As an aside, with a giggle, from Autumn:

The kitchen smelled divine throughout the entire process!  Wonderful citrus-y odours from the start of slicing and zesting, through to the bottling.

The really funny thing is – I tried this recipe as I was going to re-try an old recipe for Marmalade Cake, and found I was out of marmalade…….

Well, guess what!  I nearly am again!  Friends have tasted it, and each has taken off with a bottle or so, from the two batches I made……   And breakfast toast just isn’t going to be the same, once this batch runs out!

What a pity the persimmon season is so short!

Bookmark this recipe for next season, for sure!

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PERSIMMON JAM

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This PERSIMMON JAM recipe makes great use of a small amount of this luscious fruit that has a relatively short season.  It is a lovely exotic flavour, with a great texture, and a real change from the usual fruit and berry jams.

The new types of persimmons are mostly seedless, and beautifully fleshy fruits, but you can still make this delightful jam with the old- fashioned type, too – I’ve tested it on both.  The yield is small (3-6 jars, depending on the size of yours!), but is well worth the effort!

Persimmon Jam - a delicious, exotic, easy-to-make treat.

Persimmon Jam – a delicious, exotic, easy-to-make treat.

Modern seedless Persimmon fruit

Modern seedless Persimmon fruit

PERSIMMON JAM
Author: 
Recipe type: Preserves, jams
Prep time: 
Cook time: 
Total time: 
Serves: varies
 
This PERSIMMON JAM recipe uses a small amount of fruit, has a lovely exotic flavour, with a great texture, and a real change from the usual fruit and berry jams. The yield is small (3-6 jars, depending on the size of yours!), but is well worth the effort!
Ingredients
  • 5 largish persimmons – peeled and chopped into dice
  • 1 ½ cups sugar
  • 1 Tablespoon vanilla extract
  • 1 Tablespoon grated lemon zest
  • 1 ½ Tablespoon lemon juice
Method
  1. Add the peeled and chopped fruit to a very heavy-based pot and add the sugar and vanilla.
  2. Leave to stand for about 5 minutes, to allow juices to run a little.
  3. Put the pot onto a high heat and stir constantly until thickened and jam-like – about 25 to 30 minutes.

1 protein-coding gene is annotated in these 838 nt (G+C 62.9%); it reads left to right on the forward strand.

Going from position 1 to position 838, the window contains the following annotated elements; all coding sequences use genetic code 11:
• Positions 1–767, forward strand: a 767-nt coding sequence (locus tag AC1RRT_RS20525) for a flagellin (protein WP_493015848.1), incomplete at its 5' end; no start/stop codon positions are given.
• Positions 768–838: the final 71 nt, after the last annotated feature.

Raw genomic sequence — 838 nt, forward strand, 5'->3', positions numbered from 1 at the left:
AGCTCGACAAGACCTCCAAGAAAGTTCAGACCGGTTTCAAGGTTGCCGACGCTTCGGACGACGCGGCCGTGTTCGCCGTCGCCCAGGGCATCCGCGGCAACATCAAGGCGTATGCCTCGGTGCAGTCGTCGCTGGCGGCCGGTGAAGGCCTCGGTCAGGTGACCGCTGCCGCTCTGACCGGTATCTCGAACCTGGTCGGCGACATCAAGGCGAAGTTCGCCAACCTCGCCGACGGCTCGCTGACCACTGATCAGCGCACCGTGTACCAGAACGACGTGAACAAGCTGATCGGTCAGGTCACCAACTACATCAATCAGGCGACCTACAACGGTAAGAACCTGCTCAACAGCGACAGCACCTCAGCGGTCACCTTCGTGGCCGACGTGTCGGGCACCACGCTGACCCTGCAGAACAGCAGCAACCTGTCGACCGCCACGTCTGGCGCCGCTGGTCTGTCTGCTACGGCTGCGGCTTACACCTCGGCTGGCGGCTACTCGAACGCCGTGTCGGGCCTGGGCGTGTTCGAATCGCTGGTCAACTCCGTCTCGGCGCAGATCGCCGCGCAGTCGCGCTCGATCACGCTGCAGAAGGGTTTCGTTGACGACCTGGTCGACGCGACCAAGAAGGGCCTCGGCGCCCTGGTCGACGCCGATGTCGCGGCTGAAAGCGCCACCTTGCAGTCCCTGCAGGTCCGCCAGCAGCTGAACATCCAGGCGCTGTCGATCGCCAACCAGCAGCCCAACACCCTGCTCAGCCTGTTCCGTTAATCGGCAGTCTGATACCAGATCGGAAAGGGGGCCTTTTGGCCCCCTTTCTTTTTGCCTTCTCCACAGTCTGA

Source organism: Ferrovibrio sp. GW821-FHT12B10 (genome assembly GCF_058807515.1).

4. Add the lemon zest, cook about 3 minutes longer (still stirring constantly) to allow the zest to turn clear.
  5. Now add the lemon juice, stir thoroughly, then remove from heat and pour into pre-sterilised jars and seal.

I have an equally delicious PERSIMMON MARMALADE, which also uses a small amount of fruit, that is worth a try, too

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QUINCE PASTE

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QUINCE PASTE

A delicious Quince fruit paste, made from a wonderful old-fashioned fruit – a wonderful aroma, and an amazing fruit pate to accompany a glass of wine and a good sharp or blue cheese!

A continuation, in printable form, from THE ONE QUINCE RECIPE TO RULE THEM ALL…

QUINCE PASTE

The wonderful quince

The wonderful quince

QUINCE PASTE
Author: 
Recipe type: Preserves, vegetarian
Serves: varies
 
A wonderful paste to serve with cheese, cracker and a glass of good wine
Ingredients
  • Use the cooked flesh from the recipe given in THE ONE QUINCE RECIPE TO RULE THEM ALL.
Method
  1. You can use all (or part) of the solids (the fruit you used, either whole, halved or quartered, in the crockpot).
  2. Now remove the skins, cores and any blemishes.
  3. Either blitz with a stick blender or in a kitchen wizz (food processor) until smooth.
  4. Place into a smaller crockpot with a cup of sugar for every cup of pulp.
  5. Cook on low, uncovered, until a deep rich pink and very thick – “until a wooden spoon leaves a line through the mixture”.
  6. If you wish, when it’s getting really thick, hasten the process by putting into a LARGE pyrex microwave bowl.
  7. Using 3 minute bursts on high in the microwave, stirring halfway through each, cook until VERY thick.
  8. This avoids all the "blobs" of boiling sugary pulp of old-fashioned methods!
  9. When cooled a little, spoon into small containers, leave until cool, and seal.
  10. Serve with cheese, crackers and wine.
  11. Suitable 200ml (microwavable) containers for storing your paste are now available at Countdown supermarkets, smaller ones at K-Mart, so look around – they will take the hot paste without melting, and store it well.

 

 

 

 

 

 

 

 

 

 

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QUINCE JELLY

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QUINCE JELLY

Quince Jelly is a wonderfully perfumed preserve to have on buttered scones (biscuits, in the USA) for an indulgent morning or afternoon tea – or even your breakfast toast!

A continuation of THE ONE QUINCE RECIPE TO RULE THEM ALL, this time in printable form.

Yummy - Home made quince jelly

Yummy – Home made quince jelly

The wonderful quince

The wonderful quince

QUINCE JELLY
Author: 
Recipe type: preserves, vegetarian
Prep time: 
Cook time: 
Total time: 
Serves: varies
 
An easy way to make Quince Jelly (following on from the method given in THE ONE QUINCE RECIPE TO RULE THEM ALL)
Ingredients